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Frequently Asked Questions

What is the role of a defense attorney in a criminal case?

A defense attorney’s primary role is to protect the rights of the accused, present evidence to support their client’s defense, cross-examine prosecution witnesses, and guide their client through the legal process.

What does “presumed innocent until proven guilty” mean?

This principle means that the burden of proof lies with the prosecution. The defendant doesn’t have to prove their innocence; instead, it’s the prosecution’s responsibility to verify the defendant’s guilt.

What is the difference between the mistake of law and the mistake of fact defenses?

A mistake of law defense is used when a defendant is unaware that their action was illegal. A mistake of fact defense is used when a defendant misunderstands or is mistaken about some facts that led to the alleged crime.

Can ignorance of the law be used as a defense?

Generally, ignorance of the law is not an acceptable defense. However, it may be used in rare circumstances if a person is genuinely unaware of a specific law or regulation.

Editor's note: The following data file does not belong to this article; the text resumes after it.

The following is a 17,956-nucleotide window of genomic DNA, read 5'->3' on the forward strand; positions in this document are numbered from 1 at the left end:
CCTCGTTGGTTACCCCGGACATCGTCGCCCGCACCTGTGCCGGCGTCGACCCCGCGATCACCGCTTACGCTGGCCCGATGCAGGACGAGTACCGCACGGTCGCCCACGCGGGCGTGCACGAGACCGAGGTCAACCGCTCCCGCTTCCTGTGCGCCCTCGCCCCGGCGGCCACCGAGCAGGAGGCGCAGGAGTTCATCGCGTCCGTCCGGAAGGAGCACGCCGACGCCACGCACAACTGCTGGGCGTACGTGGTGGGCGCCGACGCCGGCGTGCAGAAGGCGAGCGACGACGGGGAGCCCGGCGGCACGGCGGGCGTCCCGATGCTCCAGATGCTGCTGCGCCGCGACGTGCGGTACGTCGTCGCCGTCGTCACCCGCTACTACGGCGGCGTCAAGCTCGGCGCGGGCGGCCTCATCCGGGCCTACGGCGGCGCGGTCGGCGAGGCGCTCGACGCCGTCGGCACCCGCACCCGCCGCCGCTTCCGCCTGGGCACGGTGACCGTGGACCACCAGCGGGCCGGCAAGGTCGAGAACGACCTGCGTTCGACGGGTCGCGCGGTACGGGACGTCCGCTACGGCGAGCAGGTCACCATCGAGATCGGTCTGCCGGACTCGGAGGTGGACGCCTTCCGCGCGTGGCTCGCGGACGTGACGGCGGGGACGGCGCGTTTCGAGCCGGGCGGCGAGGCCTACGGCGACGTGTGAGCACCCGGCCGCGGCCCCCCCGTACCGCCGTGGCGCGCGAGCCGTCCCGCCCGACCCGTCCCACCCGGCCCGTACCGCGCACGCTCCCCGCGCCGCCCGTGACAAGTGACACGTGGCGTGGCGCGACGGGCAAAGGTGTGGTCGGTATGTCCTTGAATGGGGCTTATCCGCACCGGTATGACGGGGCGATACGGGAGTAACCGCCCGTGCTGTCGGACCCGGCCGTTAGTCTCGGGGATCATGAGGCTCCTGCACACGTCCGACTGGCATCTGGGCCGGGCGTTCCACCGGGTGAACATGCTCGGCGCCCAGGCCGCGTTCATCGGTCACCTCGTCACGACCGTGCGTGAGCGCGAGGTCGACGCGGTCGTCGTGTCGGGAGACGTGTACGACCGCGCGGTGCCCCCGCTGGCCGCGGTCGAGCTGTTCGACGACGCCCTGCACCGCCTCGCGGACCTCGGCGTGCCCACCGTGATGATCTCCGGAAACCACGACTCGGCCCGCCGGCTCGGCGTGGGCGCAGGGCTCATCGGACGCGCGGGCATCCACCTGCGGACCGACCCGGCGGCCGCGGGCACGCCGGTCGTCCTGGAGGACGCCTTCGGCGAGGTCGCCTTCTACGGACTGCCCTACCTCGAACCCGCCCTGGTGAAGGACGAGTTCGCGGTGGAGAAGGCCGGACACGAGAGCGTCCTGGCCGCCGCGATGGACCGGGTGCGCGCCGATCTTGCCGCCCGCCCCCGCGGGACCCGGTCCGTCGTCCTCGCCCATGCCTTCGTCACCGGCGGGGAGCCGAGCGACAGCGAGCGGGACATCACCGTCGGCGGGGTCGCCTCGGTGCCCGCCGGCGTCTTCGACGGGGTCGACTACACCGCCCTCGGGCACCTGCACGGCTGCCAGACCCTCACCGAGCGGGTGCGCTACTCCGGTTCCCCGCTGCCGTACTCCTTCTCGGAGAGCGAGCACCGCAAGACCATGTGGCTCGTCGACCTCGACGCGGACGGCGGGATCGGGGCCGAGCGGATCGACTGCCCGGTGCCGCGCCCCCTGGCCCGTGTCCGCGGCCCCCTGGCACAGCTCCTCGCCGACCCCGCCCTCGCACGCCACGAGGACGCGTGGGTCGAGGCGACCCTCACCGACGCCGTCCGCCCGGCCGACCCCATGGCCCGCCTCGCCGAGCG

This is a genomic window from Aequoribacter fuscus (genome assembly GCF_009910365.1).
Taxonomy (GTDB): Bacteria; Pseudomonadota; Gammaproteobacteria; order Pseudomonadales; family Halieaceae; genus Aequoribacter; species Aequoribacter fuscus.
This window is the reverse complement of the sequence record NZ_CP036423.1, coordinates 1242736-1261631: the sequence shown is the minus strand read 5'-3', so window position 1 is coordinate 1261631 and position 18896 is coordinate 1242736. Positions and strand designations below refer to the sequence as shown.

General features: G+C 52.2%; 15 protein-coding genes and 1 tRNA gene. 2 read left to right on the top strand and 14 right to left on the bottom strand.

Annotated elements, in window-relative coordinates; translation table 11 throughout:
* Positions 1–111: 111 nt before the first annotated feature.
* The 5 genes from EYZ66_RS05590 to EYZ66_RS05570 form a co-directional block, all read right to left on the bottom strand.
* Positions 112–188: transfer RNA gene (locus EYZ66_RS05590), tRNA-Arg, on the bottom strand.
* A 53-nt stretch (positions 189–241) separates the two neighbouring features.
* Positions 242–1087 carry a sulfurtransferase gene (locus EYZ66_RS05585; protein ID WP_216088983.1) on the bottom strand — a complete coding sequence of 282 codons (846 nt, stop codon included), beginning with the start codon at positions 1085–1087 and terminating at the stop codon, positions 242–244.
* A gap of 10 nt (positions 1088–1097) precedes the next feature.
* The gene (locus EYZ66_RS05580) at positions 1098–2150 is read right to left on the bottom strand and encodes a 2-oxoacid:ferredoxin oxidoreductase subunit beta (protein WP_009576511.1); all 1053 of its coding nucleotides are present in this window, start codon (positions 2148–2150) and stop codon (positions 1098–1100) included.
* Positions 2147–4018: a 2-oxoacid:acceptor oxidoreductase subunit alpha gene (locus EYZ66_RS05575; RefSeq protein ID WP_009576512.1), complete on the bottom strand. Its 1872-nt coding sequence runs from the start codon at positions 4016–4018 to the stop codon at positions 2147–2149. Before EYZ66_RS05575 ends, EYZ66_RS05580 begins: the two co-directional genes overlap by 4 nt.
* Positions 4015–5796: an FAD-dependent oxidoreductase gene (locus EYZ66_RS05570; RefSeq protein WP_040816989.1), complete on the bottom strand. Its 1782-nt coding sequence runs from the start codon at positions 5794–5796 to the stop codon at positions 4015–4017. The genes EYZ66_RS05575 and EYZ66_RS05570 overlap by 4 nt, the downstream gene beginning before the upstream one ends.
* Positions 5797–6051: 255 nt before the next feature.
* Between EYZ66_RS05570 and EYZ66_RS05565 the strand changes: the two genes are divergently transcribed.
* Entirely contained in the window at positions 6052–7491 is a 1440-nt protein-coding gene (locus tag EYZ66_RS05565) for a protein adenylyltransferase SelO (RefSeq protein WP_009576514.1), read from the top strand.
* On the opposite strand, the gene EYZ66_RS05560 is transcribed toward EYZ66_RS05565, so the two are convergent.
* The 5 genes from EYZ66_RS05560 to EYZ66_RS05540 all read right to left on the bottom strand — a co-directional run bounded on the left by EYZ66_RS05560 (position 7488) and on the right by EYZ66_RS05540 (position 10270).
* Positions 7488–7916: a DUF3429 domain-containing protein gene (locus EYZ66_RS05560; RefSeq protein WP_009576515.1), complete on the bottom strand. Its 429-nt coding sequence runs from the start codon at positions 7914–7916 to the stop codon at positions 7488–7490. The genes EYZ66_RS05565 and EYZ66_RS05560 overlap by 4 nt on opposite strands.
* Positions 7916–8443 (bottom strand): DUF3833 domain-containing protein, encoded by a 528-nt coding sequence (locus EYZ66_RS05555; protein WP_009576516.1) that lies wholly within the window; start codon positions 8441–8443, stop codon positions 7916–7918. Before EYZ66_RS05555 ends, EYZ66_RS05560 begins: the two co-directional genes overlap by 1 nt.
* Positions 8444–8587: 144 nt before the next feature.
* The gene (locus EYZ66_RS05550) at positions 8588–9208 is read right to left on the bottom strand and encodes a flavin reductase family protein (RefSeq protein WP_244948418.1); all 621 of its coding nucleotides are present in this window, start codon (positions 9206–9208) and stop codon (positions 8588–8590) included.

What does the double jeopardy defense mean?

Double jeopardy is a principle that protects individuals from being tried twice for the same crime. If a person has been acquitted of a crime, they can’t be tried again for the same offense.

Are there defenses that children in Nevada can use?

The infancy defense is used for children under a certain age, generally under 14 years old. It’s based on the premise that children of a certain age cannot commit a crime.

What is coercion in the context of legal defenses?

Coercion involves a person being psychologically pressured into committing a crime. If someone is manipulated or coerced into committing a crime, they may use coercion as a defense.

Can natural disasters be used as a defense in a criminal case?

Yes, the Act of God defense is used when a person commits a crime due to uncontrollable, natural forces, such as a hurricane or earthquake. It’s a rare defense used only in extreme circumstances.

Can a person use a defense if they commit a crime to protect themselves or others?